James Fisher reports on how the house market looks to be changing as a result of the coronavirus.
Last month estate agents up and down the country rejoiced, as an easing of lockdown rules allowed viewings to restart, providing the housing market a much-needed boost.
The month of April was a tough one. Residential property sales hit their lowest monthly level since 2005 and mortgage approvals dropped 80%, numbers which have prompted many doom and gloom headlines. The full impact won’t be clear for a long time — not least because the furlough scheme is still operating — but there’s some optimism that the market will rebound.
Liam Bailey, Knight Frank’s global head of research, acknowledges that ‘all metrics are sharply lower’ when it comes to the market, but says ‘there is perhaps more activity than we initially anticipated back in late March’.
Mr Bailey adds: ‘Would-be vendors can take heart from the fact that, despite an effective lockdown of the market, a sizeable number of buyers are still registering their interest to purchase.’ With a loosening of restrictions, it’s expected that the market will now begin to recover — yet it also .
The pandemic has not only had an impact on demand, but has also affected our preferences, according to research from Savills. According to a recent survey, prospective prime buyers have become more committed to moving in the next 12–24 months, as priorities have changed in response to the lockdown.
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“People are now looking for studies, home offices or something similar”
‘In the short term, we were expecting people to be cautious, but we’ve seen that, in the longer term, people are now far more willing to move,’ says Savills analyst Frances Clacy.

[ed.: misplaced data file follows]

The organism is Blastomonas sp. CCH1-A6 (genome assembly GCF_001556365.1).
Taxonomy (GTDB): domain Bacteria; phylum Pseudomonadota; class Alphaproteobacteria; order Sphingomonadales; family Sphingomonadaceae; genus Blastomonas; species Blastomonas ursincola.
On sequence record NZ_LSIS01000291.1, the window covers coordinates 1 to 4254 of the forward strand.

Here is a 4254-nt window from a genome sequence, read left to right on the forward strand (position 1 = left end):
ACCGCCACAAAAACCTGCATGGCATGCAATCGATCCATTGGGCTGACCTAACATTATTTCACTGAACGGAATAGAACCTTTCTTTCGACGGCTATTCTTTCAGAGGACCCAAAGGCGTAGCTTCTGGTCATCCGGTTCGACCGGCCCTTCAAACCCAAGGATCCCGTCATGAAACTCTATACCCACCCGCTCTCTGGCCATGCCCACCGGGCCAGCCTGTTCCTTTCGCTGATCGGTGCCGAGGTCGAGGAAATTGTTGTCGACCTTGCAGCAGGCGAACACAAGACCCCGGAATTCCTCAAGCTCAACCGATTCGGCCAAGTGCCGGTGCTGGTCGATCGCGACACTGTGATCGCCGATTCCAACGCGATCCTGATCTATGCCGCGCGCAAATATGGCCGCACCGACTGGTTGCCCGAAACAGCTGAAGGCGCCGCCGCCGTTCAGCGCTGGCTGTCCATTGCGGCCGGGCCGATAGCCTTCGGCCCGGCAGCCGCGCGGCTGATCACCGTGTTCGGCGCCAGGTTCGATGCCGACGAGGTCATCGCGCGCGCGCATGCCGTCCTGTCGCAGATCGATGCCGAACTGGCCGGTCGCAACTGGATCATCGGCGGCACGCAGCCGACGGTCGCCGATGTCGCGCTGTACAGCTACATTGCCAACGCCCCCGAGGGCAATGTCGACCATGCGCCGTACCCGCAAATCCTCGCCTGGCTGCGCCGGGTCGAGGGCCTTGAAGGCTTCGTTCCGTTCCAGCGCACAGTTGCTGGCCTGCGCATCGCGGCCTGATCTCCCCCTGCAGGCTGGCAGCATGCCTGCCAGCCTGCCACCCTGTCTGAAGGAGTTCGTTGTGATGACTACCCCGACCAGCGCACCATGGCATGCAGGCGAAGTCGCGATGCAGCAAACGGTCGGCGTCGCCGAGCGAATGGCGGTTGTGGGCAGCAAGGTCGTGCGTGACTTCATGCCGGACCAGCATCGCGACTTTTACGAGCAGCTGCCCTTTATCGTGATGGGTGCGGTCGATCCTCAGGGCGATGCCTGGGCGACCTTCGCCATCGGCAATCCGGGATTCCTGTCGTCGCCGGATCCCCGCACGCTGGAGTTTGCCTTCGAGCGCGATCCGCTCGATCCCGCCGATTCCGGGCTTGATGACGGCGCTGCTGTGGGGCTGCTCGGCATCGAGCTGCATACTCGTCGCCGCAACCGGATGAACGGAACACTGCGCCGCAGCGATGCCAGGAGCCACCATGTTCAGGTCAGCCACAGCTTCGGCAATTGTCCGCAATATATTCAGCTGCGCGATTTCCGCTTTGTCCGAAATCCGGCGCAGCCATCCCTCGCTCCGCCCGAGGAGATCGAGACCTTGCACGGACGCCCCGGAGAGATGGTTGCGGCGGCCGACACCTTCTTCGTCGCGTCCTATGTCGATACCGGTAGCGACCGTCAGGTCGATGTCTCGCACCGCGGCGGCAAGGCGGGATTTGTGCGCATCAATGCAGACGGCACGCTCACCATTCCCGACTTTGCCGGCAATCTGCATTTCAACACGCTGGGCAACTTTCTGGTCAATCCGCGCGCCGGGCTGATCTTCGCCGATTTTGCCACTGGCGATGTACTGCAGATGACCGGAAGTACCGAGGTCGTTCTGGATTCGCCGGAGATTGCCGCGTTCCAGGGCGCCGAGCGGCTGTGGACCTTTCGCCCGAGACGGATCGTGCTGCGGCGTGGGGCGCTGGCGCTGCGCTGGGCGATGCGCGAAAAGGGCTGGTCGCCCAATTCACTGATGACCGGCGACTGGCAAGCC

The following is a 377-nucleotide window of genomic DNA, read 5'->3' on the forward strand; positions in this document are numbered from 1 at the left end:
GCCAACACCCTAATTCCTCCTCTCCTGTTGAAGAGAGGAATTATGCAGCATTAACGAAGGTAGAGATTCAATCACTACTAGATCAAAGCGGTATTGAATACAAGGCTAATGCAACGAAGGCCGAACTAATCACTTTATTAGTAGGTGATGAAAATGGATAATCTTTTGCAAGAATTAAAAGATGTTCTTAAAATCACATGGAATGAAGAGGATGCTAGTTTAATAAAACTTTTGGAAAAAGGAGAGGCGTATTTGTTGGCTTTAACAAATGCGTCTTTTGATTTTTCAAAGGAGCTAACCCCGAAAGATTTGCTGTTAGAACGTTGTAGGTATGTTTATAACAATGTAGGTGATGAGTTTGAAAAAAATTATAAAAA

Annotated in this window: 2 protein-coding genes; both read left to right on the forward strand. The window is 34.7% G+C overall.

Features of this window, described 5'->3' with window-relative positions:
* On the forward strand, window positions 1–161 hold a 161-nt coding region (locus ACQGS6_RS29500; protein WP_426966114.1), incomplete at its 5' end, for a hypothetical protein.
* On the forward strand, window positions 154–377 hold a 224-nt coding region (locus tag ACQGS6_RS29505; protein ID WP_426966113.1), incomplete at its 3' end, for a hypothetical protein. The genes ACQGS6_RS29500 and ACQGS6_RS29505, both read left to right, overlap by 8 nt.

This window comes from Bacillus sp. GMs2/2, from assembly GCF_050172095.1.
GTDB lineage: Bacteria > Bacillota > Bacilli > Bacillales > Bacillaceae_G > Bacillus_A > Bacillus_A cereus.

‘The virus has perhaps made people accelerate their thinking about when they want to move to a more rural location. It was five years of waiting before the pandemic, but now it’s a lot less.’
Indeed, the research shows that space is now a ‘must-have’, with 49% of respondents expecting home-working to continue post-lockdown. As a result, 39% of under-fifties are chasing a bigger home, 40% of respondents are more likely to choose a village location and some 70% of younger buyers ‘crave more outdoor space and rural locations’.
‘Previously, outdoor space might have been something that people compromised on,’ says Miss Clary. ‘Now, it’s obviously come to the forefront of people’s thinking.’
It’s difficult to predict the future, Miss Clary admits, but ‘people have proved that they can work from home and have shown their employers that they can be just as effective there,’ she says. ‘People are now looking for studies, home offices or something similar, and that’s particularly relevant to younger people.’
It seems as if buyers are looking to escape to the country post Covid-19, and who can blame them? ‘Remember,’ Miss Clary says, ‘rural prices look like a bargain when compared to urban places.’
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